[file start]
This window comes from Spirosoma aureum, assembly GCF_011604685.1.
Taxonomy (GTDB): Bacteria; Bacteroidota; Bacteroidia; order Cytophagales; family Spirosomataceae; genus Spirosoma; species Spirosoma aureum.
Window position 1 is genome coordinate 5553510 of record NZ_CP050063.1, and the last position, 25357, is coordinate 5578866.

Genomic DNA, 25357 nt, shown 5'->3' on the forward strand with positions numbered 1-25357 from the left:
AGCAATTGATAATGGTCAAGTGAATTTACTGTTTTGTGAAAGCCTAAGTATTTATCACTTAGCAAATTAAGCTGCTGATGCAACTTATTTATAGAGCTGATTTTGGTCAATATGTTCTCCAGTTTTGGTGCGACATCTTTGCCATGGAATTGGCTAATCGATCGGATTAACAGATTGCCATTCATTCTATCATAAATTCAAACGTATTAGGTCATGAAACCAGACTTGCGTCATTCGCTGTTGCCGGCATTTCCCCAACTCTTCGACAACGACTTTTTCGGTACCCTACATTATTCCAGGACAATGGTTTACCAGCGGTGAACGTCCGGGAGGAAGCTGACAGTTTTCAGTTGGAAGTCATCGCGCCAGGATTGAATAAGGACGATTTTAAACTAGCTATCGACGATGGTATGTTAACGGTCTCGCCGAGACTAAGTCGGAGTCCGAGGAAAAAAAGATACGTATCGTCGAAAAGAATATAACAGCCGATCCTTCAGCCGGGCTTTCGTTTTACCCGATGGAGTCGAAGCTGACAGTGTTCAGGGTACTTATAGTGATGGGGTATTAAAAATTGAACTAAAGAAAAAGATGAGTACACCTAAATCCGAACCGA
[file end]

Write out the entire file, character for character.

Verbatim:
This window comes from Spirosoma aureum, assembly GCF_011604685.1.
Taxonomy (GTDB): Bacteria; Bacteroidota; Bacteroidia; order Cytophagales; family Spirosomataceae; genus Spirosoma; species Spirosoma aureum.
Window position 1 is genome coordinate 5553510 of record NZ_CP050063.1, and the last position, 25357, is coordinate 5578866.

Genomic DNA, 25357 nt, shown 5'->3' on the forward strand with positions numbered 1-25357 from the left:
AGCAATTGATAATGGTCAAGTGAATTTACTGTTTTGTGAAAGCCTAAGTATTTATCACTTAGCAAATTAAGCTGCTGATGCAACTTATTTATAGAGCTGATTTTGGTCAATATGTTCTCCAGTTTTGGTGCGACATCTTTGCCATGGAATTGGCTAATCGATCGGATTAACAGATTGCCATTCATTCTATCATAAATTCAAACGTATTAGGTCATGAAACCAGACTTGCGTCATTCGCTGTTGCCGGCATTTCCCCAACTCTTCGACAACGACTTTTTCGGTACCCTACATTATTCCAGGACAATGGTTTACCAGCGGTGAACGTCCGGGAGGAAGCTGACAGTTTTCAGTTGGAAGTCATCGCGCCAGGATTGAATAAGGACGATTTTAAACTAGCTATCGACGATGGTATGTTAACGGTCTCGCCGAGACTAAGTCGGAGTCCGAGGAAAAAAAGATACGTATCGTCGAAAAGAATATAACAGCCGATCCTTCAGCCGGGCTTTCGTTTTACCCGATGGAGTCGAAGCTGACAGTGTTCAGGGTACTTATAGTGATGGGGTATTAAAAATTGAACTAAAGAAAAAGATGAGTACACCTAAATCCGAACCGA